Yet, this chart definitely makes more sense to me. If you have a look at my 4 worst days ever again, you can see that they actually all happened during a period of sleep deprivation! The worst of them (the data point in the lower left) happened on the 4th of September, 2017. Not only was I extremely sleep deprived (-29.16 hours), I also got sick and had an infected wound after a nasty wisdom tooth removal.
I’m not saying these events are all directly related to my cumulative sleep deprivation. But it’s no coincidence either that all my worst days happened on a big lack of sleep.
You can also see that my happiness ratings have not gone below a 5.0 on days with no cumulative lack of sleep.
Again, I’m not saying this is purely the result of my sleep duration. I’m only trying to observe the results here. It seems that my happiness ratings are at the very least affected by my continued lack of sleep. A big amount of sleep deprivation seems to expose me to lower happiness ratings.
This makes perfect sense to me. Sleep deprivation not only directly influences happiness, but it also influences your blood pressure, brain functioning, and immune system. These are all quite critical factors, that could each have an additional effect on happiness.
There’s no way for me to test the exact effect of sleep on happiness, because my happiness ratings are much more prominently influenced by other factors, such as my relationship or my expenses.
There’s is also a big dilemma regarding sleep and happiness, which further challenges this analysis. I will get to that later.
Let’s continue to the next scatter chart for now.
Moving 28-day sleep deprivation versus happiness rating
The chart below shows the happiness ratings plotted against the moving 28-day sleep deprivation.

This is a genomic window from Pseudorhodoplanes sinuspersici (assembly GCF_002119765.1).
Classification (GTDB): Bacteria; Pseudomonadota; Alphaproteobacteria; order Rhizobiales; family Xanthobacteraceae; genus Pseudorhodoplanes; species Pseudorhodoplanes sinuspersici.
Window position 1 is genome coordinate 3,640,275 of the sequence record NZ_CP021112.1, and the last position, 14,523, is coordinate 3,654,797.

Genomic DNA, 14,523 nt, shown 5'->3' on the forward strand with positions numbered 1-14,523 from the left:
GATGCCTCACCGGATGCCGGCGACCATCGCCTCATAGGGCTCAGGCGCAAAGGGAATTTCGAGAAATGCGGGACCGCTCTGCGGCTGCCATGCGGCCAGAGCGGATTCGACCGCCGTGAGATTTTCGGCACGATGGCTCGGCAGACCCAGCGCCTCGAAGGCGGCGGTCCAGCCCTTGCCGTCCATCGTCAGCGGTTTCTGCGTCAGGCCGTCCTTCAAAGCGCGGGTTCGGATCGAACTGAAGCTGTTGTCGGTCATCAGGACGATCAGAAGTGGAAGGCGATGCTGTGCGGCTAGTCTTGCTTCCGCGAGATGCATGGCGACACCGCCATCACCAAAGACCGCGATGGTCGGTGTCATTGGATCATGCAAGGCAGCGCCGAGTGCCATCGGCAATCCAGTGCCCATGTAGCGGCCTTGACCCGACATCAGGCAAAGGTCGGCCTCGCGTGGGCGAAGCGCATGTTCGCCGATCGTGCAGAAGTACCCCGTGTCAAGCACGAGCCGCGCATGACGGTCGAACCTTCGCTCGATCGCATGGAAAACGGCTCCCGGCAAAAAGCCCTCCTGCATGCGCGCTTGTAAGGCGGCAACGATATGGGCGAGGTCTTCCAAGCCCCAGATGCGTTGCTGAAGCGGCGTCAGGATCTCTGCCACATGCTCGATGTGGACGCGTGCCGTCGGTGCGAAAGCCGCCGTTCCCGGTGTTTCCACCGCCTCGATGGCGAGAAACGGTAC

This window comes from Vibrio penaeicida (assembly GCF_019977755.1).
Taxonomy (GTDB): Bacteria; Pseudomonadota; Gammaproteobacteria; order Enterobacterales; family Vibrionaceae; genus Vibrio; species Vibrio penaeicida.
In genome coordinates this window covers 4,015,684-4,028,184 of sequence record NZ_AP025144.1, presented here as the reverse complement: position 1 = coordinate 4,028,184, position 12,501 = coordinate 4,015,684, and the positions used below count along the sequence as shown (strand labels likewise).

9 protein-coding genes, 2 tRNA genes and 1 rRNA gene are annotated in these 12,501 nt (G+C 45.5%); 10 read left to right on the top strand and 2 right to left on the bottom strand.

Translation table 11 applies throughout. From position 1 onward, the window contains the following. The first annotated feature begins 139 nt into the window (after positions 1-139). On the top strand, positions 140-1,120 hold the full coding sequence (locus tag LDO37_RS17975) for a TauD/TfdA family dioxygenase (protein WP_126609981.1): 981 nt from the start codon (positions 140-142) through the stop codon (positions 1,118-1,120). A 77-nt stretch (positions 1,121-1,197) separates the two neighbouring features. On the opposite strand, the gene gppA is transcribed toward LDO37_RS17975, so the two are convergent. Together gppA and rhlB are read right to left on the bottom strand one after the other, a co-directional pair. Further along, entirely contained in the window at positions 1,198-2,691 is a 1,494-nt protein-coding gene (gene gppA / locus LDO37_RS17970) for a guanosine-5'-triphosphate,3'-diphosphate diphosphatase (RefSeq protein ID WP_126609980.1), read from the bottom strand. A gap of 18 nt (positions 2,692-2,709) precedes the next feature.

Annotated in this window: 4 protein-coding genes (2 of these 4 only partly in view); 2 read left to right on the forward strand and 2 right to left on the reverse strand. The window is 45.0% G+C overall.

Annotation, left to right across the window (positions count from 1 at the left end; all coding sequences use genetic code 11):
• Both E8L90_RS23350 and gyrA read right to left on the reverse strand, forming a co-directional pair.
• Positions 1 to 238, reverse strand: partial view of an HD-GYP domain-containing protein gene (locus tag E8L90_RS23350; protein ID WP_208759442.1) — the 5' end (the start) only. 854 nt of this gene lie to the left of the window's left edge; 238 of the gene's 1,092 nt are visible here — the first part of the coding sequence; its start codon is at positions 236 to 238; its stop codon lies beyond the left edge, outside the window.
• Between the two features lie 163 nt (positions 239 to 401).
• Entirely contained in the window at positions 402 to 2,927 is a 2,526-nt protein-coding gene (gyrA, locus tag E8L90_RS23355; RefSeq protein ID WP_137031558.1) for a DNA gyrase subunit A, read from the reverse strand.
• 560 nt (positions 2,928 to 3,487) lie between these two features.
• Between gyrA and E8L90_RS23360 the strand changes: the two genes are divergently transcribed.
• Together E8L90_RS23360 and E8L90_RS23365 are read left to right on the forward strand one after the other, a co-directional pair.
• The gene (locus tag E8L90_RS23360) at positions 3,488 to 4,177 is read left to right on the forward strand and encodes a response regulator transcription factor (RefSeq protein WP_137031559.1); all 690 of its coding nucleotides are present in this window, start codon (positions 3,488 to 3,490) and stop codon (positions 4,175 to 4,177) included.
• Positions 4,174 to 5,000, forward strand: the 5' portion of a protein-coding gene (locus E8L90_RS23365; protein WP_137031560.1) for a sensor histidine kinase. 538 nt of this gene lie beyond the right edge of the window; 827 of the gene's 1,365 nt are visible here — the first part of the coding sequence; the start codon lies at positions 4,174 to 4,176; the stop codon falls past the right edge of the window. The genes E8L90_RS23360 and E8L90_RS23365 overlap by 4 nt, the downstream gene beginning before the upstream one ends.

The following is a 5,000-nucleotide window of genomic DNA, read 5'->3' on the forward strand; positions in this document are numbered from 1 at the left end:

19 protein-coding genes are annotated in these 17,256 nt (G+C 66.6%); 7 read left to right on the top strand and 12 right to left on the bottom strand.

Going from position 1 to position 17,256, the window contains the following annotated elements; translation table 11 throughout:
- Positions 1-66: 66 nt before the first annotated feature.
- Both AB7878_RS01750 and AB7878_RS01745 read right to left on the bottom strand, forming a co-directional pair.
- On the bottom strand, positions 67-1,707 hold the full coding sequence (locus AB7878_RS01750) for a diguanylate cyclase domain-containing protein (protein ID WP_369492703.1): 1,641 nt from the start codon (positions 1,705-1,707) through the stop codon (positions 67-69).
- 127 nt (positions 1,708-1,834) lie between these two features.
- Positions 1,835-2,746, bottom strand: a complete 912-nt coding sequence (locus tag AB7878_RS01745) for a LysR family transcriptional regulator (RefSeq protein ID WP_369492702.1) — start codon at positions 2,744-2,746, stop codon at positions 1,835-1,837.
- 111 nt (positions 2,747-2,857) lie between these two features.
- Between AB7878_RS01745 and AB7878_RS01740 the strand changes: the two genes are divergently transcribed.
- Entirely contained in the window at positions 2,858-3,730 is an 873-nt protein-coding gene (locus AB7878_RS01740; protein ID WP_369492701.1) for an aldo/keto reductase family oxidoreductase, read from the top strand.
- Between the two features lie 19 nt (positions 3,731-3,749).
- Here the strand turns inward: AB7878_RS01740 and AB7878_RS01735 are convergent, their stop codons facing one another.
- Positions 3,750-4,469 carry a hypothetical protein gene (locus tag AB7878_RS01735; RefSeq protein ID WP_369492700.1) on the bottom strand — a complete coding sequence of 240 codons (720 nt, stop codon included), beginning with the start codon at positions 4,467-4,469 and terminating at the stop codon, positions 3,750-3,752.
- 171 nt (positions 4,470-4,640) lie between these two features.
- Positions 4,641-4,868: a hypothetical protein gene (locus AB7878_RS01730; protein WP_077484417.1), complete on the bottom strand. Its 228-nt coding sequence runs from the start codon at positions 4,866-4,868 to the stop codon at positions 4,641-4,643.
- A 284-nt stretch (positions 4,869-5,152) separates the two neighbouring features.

Instead of showing the total cumulative sleep deprivation, this chart only focuses on the 28-day sleep deprivation. This means that each happiness rating is plotted against the summed sleep deprivation of the past 4 weeks.
You may wonder why I present you this graph? Isn’t it practically the same as the previous graph?
Well, I think this one is better.
Some studies on sleep claim that sleep deprivation does not expire. For example, if you are sleep-deprived, you cannot undo it just by returning to the average sleep duration. You actually need to make up for all the hours of sleep that you’ve lost. That’s what they say, at least.
But I don’t want that. I don’t want the sleep deprivation of the 13th of September, 2015 to influence my sleep deprivation of that same day 2 years later. I agree that sleep deprivation doesn’t expire if you’re not catching up on lost sleep, but I am not in complete agreement with the extent of this statement.
It’s not like I still feel tired from my 3-year-old sleep deprivation. I don’t want data to have an everlasting effect on this analysis. At some point, the influence wears off.
By using the moving 28-day sleep deprivation, the correlation here slightly increases from 0.06 to 0.09.
Positive correlation between sleep and happiness?
As I started this article, I want to know whether I am happier when I have more sleep. The charts that I’ve shown you so far have not resulted in a clear answer. Sleep and happiness are two concepts that are quite difficult to compare.
I want to show you one more thing, though. The chart below is exactly the same as the previous one, but I added two basic lines to identify the upper and lower limits of this data.
Can you see it?
There are two things I want to highlight here.